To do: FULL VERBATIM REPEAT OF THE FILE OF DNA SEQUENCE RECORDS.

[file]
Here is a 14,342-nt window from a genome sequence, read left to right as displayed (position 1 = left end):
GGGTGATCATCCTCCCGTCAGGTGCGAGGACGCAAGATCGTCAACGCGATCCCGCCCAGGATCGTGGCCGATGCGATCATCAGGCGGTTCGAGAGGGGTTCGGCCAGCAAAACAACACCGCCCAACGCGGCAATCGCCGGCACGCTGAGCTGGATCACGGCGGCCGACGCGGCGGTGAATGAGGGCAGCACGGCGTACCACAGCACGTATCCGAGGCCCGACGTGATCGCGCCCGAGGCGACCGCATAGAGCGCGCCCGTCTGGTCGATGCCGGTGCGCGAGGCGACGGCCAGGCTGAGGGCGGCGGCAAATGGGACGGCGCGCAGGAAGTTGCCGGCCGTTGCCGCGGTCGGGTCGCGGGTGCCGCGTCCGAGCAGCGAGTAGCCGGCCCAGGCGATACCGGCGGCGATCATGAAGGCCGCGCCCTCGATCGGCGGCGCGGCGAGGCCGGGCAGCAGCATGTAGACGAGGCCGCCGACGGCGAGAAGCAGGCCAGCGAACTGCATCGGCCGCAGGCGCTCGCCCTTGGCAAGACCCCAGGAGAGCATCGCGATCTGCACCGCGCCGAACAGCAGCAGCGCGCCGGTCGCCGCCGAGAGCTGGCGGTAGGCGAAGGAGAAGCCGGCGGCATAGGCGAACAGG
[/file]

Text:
Here is a 14,342-nt window from a genome sequence, read left to right as displayed (position 1 = left end):
GGGTGATCATCCTCCCGTCAGGTGCGAGGACGCAAGATCGTCAACGCGATCCCGCCCAGGATCGTGGCCGATGCGATCATCAGGCGGTTCGAGAGGGGTTCGGCCAGCAAAACAACACCGCCCAACGCGGCAATCGCCGGCACGCTGAGCTGGATCACGGCGGCCGACGCGGCGGTGAATGAGGGCAGCACGGCGTACCACAGCACGTATCCGAGGCCCGACGTGATCGCGCCCGAGGCGACCGCATAGAGCGCGCCCGTCTGGTCGATGCCGGTGCGCGAGGCGACGGCCAGGCTGAGGGCGGCGGCAAATGGGACGGCGCGCAGGAAGTTGCCGGCCGTTGCCGCGGTCGGGTCGCGGGTGCCGCGTCCGAGCAGCGAGTAGCCGGCCCAGGCGATACCGGCGGCGATCATGAAGGCCGCGCCCTCGATCGGCGGCGCGGCGAGGCCGGGCAGCAGCATGTAGACGAGGCCGCCGACGGCGAGAAGCAGGCCAGCGAACTGCATCGGCCGCAGGCGCTCGCCCTTGGCAAGACCCCAGGAGAGCATCGCGATCTGCACCGCGCCGAACAGCAGCAGCGCGCCGGTCGCCGCCGAGAGCTGGCGGTAGGCGAAGGAGAAGCCGGCGGCATAGGCGAACAGG